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More generally, this would solve “how to store a api-key securely to call private apis which require api-keys” on IC ; baring a small window of time where the dapp smart canister (hosted on nodes) would have the decrypted api-key (aka token) in RAM.


Disclaimer: I’m not a cryptographer, I’m a systems software engineer. My first run-in with cryptography beyond the basics of public key cryptography (I just had to look up the proper term for it) was when I joined DFINITY a few years back. I’m also not directly involved with vetKD. So take my answers with a grain of salt.

I imagine one simple solution would be for the vetKD implementation to e.g. always prepend the canister ID (of the canister making the request) to the provided ID. That way, when Alice asks canister C to derive a public key for ID ""; or Bob asks canister C to derive the secret key for the same; they will actually be getting the public/secret key derived from "<C>|". So asking canister C for the public/secret key for "" would result in a different key pair than asking the same from a canister D.

And the only way to get the former key pair would be to go through canister C. And canister C may enforce whatever rules it chooses to decide whether to allow or not a given principal to retrieve the secret key derived from "".


What is the difference between vetKD and drand?
Both use t-BLS signatures and IBE cryptography for encryption and decryption. Please tell us what exactly are the differences.

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I need this functionality because this is the whole point of my application! I am working on encrypted file storage and I abandoned the idea of storing keys on the user side as soon as I learned about the possibility of using end-to-end encryption in the canister in the near future. At the moment, I just have a file storage until I again implement encryption support already on the side of the canister. I’m also inspired by the ability to decrypt data based on time, sharing files with someone in case of an accident. I would like to be able to work with this functionality in the near future, so please add +1 to the number of applications that really need it :slightly_smiling_face:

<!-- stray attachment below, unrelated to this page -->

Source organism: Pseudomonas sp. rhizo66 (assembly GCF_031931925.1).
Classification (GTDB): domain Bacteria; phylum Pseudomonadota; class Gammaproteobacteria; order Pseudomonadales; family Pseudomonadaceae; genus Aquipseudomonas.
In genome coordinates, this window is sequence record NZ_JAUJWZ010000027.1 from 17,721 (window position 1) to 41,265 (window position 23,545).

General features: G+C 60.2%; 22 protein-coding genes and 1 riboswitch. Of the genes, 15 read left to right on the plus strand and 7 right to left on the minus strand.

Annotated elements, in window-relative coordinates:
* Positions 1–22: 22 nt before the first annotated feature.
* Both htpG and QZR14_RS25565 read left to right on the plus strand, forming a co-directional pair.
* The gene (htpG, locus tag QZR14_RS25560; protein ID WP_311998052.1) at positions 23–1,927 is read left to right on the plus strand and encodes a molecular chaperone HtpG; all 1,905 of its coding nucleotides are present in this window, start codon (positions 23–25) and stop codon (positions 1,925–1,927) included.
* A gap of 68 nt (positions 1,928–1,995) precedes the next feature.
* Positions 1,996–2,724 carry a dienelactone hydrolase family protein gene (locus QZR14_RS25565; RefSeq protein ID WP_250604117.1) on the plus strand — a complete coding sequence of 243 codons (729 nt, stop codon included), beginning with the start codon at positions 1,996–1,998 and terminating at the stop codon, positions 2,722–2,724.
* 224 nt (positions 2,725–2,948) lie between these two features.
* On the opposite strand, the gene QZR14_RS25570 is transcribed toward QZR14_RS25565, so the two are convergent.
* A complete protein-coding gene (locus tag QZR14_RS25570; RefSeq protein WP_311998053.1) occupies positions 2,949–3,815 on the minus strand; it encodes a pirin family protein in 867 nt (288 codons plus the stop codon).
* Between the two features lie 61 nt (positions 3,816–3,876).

So maybe Q4 full implementation?

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I’ve thought of another use case, this time for the Internet Computer itself. I’ve written a tweet thread and I’ll open a forum post if initial feedback is good:

The idea is to use ZK proofs to vet node operators, and then use VetKD to encrypt their KYC/B information, store it in the NNS subnet, and allow decrypting it only with an NNS proposal.

This would allow almost anonymous node operators while allowing deterministic decentralization, legal compliance, and legal or reputational courses of action if node operators misbehave.

I truly believe, if I haven’t made some grave mistake in understanding, that this is a solution to one of the biggest attack vectors of the IC, that being collusion between node operators in static subnets.


I really think this is a win-win situation for both the internet computer and node operators.

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Who determines the authenticity of the initial KYC data that the node provider registers, Dfinity?
If the prover is the node provider himself, I don’t think we would know if the KYC is true or not.

I understand the goal of allowing node operators to stay anonymous as much as possible, as a goal in itself. But it does not change anything regarding their ability to collude. Those who want to collude will find each other no matter what. Or do you mean they would be harder to attack by an attacker whose goal is to hack multiple and then „make“ them collude?

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This would make it much harder for node providers to collude wouldn’t it? Right now they have free and open access to each other’s contact information more or less. With this solution I’m hoping it would be much harder for them to find each other, especially once we have node rotation/shuffling.

What do you mean by that, how would anonymous node operators find each other secretly?

Maybe by being the same node operator with multiple identities